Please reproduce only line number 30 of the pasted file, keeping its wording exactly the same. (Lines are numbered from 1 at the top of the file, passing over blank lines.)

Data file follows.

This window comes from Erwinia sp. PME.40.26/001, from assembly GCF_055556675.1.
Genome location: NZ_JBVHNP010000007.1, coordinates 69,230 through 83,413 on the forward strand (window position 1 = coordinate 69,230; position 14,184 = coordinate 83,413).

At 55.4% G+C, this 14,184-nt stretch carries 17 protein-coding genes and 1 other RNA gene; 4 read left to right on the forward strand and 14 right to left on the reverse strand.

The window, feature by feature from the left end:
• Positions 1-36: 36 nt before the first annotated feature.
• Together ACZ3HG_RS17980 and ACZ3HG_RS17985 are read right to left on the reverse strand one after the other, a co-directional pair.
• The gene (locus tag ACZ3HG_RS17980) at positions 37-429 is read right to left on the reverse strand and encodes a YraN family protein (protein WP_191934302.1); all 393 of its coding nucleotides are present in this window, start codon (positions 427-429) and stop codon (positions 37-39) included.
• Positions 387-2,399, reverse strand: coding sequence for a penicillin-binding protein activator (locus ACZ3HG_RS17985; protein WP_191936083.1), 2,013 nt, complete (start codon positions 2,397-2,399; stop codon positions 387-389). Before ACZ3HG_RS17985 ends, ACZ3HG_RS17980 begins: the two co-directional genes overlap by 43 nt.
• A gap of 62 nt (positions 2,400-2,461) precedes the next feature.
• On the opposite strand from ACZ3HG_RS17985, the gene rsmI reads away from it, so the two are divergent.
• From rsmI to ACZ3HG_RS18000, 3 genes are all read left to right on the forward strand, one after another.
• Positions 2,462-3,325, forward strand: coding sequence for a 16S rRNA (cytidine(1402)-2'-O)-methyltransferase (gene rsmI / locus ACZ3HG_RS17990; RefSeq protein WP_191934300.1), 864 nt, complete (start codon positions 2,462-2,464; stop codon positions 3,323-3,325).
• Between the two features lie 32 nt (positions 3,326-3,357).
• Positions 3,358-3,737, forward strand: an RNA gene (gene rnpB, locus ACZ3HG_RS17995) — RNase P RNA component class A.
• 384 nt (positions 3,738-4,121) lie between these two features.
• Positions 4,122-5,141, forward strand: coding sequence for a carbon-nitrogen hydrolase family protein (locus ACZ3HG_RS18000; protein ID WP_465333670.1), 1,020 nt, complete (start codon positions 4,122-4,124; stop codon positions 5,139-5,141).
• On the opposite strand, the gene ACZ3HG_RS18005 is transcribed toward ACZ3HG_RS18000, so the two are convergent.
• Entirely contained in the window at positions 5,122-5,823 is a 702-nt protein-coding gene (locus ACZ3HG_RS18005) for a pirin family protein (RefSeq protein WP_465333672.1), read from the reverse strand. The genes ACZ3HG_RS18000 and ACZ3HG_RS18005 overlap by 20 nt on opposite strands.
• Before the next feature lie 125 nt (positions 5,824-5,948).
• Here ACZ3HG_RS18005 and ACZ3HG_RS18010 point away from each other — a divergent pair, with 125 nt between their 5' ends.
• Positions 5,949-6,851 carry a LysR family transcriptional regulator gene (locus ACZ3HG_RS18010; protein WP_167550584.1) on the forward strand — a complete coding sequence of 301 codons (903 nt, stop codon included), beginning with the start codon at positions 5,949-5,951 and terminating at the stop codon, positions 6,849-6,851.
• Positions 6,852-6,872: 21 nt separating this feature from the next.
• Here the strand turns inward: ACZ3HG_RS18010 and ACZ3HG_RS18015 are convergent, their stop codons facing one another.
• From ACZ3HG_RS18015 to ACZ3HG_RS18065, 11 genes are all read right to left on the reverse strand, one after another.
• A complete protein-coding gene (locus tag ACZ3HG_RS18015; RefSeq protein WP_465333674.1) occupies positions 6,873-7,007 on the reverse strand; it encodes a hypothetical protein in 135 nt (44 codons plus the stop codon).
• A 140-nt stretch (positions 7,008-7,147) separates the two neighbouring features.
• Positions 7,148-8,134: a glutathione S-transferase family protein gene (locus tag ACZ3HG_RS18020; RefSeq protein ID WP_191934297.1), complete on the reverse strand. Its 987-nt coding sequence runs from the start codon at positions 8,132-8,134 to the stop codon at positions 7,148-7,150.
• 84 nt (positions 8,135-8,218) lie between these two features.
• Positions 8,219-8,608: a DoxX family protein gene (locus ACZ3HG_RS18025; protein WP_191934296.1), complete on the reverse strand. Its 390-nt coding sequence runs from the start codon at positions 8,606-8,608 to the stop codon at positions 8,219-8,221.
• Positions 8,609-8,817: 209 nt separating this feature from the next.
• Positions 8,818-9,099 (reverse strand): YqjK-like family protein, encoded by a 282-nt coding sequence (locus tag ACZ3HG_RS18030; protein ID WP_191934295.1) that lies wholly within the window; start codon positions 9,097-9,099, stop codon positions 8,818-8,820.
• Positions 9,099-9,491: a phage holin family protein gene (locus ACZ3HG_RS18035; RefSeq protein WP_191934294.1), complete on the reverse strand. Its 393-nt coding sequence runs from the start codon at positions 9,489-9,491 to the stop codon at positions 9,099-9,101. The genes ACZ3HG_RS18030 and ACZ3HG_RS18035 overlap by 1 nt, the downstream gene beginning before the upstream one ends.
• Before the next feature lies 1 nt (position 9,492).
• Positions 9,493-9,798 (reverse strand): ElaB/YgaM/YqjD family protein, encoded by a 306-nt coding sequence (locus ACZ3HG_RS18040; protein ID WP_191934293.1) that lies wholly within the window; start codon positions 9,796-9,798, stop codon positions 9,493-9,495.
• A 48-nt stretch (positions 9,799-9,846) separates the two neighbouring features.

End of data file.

• Positions 8,609-8,817: 209 nt separating this feature from the next.